1. An extra problem to this is it seems that there are also .0 ip numbers that are also used. So if you give the 4 ips in the azure properties to a 3rd party you may also have to give them the x.x.x.0 ones as well or you will get errors connecting returned in your logs. And those .0 ips are definately shared with other azure users.


    1. Interesting comment. I have not noticed this myself or heard anything suggesting that before. It would be very interesting to get some more information about this. Like logs, what type of communication you call etc. But either way (x.x.x.0 IP) or not your 3rd party supplier will open firewall to more than your app service so one should ideally combine the firewall rules with secure communication and authorization/authentication also to increase security.


    2. Jon L, have you found a solution to the connection issues? We’re having similar problems with a x.x.x.0 outbound address in Azure.


  2. Would it make sense to deploy the app service within an App Service Environment and provide the public IP of the ASE?


    1. Ase is definately an option to solve the problem, but its expensive. We are considering the big picture and being able to host alot of sites/apis etc, and move away from our current hosting provider and service fabric will be for us the cheaper option given the number of sites we need to host.


  3. I have a problem with one app service that is calling an external service that filters the incoming IP addresses. I did as you said in this post, but with no luck. We added the five outbound IP’s on the firewall, but we cannot pass through. Looks like there are some “other IP´s” and we have been unable to find the good ones. Any thoughts?


    1. I don’t have a quick answer on this one. Some readers previously reported that they needed to add the x.x.x.0 IP address in addition to the ones in the portal. All documentation still seems to point to that you only need the outbound IP for your scenario. But now the number of reports on this issue makes me curious so I need to verify this again. Unfortunately I am on a tight deadline in a project that keeps me busy day and night for a couple of weeks more so I may not be able to test this immediately.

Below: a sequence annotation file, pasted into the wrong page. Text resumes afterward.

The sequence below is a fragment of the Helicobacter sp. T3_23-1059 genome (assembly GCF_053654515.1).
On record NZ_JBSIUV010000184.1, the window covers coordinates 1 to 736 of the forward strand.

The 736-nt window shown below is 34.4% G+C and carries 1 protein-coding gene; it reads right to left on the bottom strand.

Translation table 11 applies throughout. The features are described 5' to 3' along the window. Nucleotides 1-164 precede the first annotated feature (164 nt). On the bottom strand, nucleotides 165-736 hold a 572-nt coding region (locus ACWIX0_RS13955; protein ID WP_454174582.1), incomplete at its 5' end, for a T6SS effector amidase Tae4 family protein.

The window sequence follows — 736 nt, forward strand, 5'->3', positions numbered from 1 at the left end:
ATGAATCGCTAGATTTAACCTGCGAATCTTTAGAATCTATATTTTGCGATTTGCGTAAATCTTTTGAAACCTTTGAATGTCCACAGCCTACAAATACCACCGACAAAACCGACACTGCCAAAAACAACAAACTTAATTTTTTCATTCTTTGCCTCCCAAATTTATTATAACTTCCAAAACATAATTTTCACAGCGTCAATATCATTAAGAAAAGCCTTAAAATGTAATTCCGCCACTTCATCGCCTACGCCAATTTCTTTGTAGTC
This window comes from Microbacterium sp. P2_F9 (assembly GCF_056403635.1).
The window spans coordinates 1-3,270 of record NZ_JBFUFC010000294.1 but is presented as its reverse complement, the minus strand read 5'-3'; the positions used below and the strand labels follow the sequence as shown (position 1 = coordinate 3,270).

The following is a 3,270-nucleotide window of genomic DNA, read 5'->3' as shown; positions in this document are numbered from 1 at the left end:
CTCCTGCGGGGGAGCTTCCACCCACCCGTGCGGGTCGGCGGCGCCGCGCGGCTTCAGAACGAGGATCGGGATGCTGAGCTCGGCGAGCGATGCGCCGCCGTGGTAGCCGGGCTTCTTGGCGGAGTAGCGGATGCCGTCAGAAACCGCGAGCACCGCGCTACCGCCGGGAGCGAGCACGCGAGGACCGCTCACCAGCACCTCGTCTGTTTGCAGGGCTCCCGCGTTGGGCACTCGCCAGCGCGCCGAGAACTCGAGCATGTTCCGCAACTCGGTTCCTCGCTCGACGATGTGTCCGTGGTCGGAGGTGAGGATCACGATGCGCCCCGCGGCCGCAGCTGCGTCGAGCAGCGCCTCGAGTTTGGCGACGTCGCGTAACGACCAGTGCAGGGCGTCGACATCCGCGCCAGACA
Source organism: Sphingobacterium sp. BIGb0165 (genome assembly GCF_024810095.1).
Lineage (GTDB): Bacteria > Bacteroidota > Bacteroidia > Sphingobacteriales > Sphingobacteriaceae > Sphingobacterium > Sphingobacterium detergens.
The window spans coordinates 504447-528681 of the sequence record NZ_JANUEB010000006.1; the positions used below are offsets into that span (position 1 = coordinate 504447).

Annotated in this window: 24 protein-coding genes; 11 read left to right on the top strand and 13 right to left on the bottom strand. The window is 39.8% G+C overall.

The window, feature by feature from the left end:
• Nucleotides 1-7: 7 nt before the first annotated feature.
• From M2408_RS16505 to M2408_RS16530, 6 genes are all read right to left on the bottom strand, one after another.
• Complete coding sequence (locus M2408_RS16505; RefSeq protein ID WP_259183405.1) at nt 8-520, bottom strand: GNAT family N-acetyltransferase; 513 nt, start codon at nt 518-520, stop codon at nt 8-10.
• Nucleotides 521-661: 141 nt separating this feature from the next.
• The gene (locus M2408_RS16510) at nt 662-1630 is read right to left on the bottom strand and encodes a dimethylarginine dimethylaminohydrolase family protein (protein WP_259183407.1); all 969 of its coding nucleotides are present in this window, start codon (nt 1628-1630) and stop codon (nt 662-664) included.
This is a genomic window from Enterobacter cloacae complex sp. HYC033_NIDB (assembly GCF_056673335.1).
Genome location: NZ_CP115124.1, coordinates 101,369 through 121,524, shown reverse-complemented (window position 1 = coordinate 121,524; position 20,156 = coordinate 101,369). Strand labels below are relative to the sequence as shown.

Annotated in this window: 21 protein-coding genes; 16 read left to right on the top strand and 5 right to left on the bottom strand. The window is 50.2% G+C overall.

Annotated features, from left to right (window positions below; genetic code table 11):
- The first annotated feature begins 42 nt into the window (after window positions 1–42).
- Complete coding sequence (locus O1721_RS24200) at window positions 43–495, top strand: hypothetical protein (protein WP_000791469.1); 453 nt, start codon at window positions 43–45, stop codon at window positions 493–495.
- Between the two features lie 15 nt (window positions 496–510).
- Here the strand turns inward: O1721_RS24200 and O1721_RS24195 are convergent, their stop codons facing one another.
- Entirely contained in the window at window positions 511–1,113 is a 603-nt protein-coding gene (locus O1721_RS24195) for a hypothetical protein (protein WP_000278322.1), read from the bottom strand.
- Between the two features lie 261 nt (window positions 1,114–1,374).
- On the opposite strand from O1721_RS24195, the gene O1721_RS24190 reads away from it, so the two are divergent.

4. Thanks, for that. We did a bit more digging and it would appear that the IP addresses are consistent across a resource group.

    We tried changing the size of service plans that were either singleton in a resource group and one among others in a resource group; but in both cases the IP addresses remained the same.
    Were wondering if the IP addresses would stay the same if there were other service plans in the resource group but change if there was only 1 in the resource Group.

    Powershell script to get the details about the outbound IP addresss per web app.

    get-AzureRmAppServicePlan | % {$sku = $_.Sku.Name; $name = $_.Name; get-AzureRmWebApp -AppServicePlan $_} | % {$_ | select @{Name=”ServicePlan”; Expression={$name}}, @{Name=”Sku”; Expression={$sku}}, SiteName, OutboundIpAddresses} | ogv


    1. You state: The IPs are not yours alone. These ports are also used by other WebApps (I mention this more below and the references will explain it even better)
      I did not find any explanation or references on this, can you provide some insight here ?


      1. I am not an infrastructure expert and I can’t find any docs either stating that a certain technology is used for this – so I will answer this a bit speculative. My beleif is that the outgoing IP addresses are likely the ip address of some kind of gateway (like a router, internet gateway or similar). I came across Source Network Address Translation (SNAT) Gateways when reading about Azure VMs and this may be used also for web apps and allows traffic from a private network to go out to the internet. The web app instances themselves are using private IP ranges and needs to make calls with a public facing IP address (which are these IP Addresses) to be able to run the TCPIP protocol (think handshakes and receive responses). Multiple App services share the same gateway/router and are therefor not yours alone – just like your computer does not have monopoly on your web router and multiple computers are connected through the same network topology and use the same routing.

        If any infrasctrutural/network experts are reading this, then please give your thoughts on this here in the comments.


    1. Interesting and thanks for the input jonlanceley. Without knowing your exact scenario you might be on to something here. Found the below text at

      “Static IP address. You can now see your API Management service’s static IP address on the service dashboard page in the Azure management portal. The address could be used, for example, in configuring firewall rules allowing API Management proxy to access an on-premises backend service. It is guaranteed to be constant for the duration of the service lifetime.”

      Relection: I haven’t yet personally verified that this works for all scenarios and note that in many scenarios you could probably live with the semi-fixed outgoing ip of your web app but it is good to know that there are some workarounds available for the scenario where you absolutely need “fixed” IP address for outgoing calls. What bothers me a bit with the solution is that it seems a bit wasteful to use API management only as a pure reverse proxy to call external services as (in this scenario). It will also add an additional cost on the bill without adding any more features to the solution (except for the more static IPs then).